Facebook rejigs privacy settings after Cambridge Analytica data leak scandal
Facebook rushes to push its privacy tools among users as it faces widespread criticism over Cambridge Analytica data leak scandal.
Facebook has announced new changes to the social networking platform that are focused on making privacy settings and other important tools more visible to users. The new changes are part of the company's efforts to make the platform more secure and sensitise users about the privacy tools after it was found that a UK-based firm Cambridge Analytica harvested profiles of 50 million users for Donald Trump's election campaign in the US.
"Last week showed how much more work we need to do to enforce our policies and help people understand how Facebook works and the choices they have over their data. We've heard loud and clear that privacy settings and other important tools are too hard to find and that we must do more to keep people informed," wrote Erin Egan, VP and Chief Privacy Officer, Policy and Ashlie Beringer, VP and Deputy General Counsel in a blog post.
They pointed out that the new changes are in addition to the announcements made by Facebook founder and CEO Mark Zuckerberg on making the platform more secure for its users.
Facebook's new data settings and tools
The revamp is focused on making these available tools easily available to users which otherwise have been buried under Settings of the app. Facebook said it has completely redesigned the entire settings menu to make things easier to find for users.
"Instead of having settings spread across nearly 20 different screens, they're now accessible from a single place. We've also cleaned up outdated settings so it's clear what information can and can't be shared with apps," the Facebook executives wrote in the blog post.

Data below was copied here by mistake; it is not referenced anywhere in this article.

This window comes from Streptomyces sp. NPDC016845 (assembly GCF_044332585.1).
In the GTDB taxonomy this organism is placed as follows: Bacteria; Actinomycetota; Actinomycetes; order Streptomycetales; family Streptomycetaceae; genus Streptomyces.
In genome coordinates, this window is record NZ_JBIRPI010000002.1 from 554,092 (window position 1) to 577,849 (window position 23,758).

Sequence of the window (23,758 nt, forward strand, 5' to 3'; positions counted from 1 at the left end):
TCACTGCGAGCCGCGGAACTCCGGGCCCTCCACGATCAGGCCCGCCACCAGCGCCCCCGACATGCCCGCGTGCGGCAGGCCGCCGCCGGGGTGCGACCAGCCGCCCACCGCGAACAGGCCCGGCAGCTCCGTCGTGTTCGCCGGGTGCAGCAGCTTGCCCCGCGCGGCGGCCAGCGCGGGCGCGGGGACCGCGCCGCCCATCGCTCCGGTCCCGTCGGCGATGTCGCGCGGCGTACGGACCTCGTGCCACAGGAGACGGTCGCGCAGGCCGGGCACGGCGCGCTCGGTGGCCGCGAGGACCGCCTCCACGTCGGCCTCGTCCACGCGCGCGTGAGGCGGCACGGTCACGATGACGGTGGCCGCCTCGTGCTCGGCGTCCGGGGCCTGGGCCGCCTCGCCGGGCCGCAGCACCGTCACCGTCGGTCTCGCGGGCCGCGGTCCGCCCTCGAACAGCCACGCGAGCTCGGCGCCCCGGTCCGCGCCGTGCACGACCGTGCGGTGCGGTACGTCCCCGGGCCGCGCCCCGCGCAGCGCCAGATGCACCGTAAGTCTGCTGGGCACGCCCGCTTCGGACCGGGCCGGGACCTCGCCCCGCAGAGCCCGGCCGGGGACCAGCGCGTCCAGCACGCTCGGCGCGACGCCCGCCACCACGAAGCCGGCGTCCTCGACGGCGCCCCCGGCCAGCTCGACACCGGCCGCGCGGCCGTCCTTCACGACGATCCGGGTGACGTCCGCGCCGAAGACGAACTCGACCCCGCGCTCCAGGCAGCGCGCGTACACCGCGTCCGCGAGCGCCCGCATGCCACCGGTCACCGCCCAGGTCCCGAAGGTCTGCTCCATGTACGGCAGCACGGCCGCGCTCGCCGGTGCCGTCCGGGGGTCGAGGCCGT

The update also includes a new privacy shortcuts menu giving users to access to these important tools with a few taps. The shortcuts, however, redirect users to the existing tools such as two-factor authentication, review the personal information shared, manage who can see your posts and profile and control the advertisements you see on the platform, among others. ALSO READ: Cambridge Analytica whistle-blower Christopher Wylie tweets firm worked with several Indian parties, names JD(U)
Access your information
With this new tool, users can now easily find and manage their older content which includes posts, reactions, comments, and other things they have searched for.
"We're also making it easier to download the data you've shared with Facebook - it's your data, after all. You can download a secure copy and even move it to another service. This includes photos you've uploaded, contacts you've added to your account, posts on your timeline, and more," added the blog post. ALSO READ: Facebook's Mark Zuckerberg to testify before Congress over data scandal
Facebook has announced that it will soon be updating its data policy to better spell out what kind of data it has access to and how it uses. The company also reiterated that it will continue to work with regulators, legislators and privacy experts on improving these privacy tools and updates.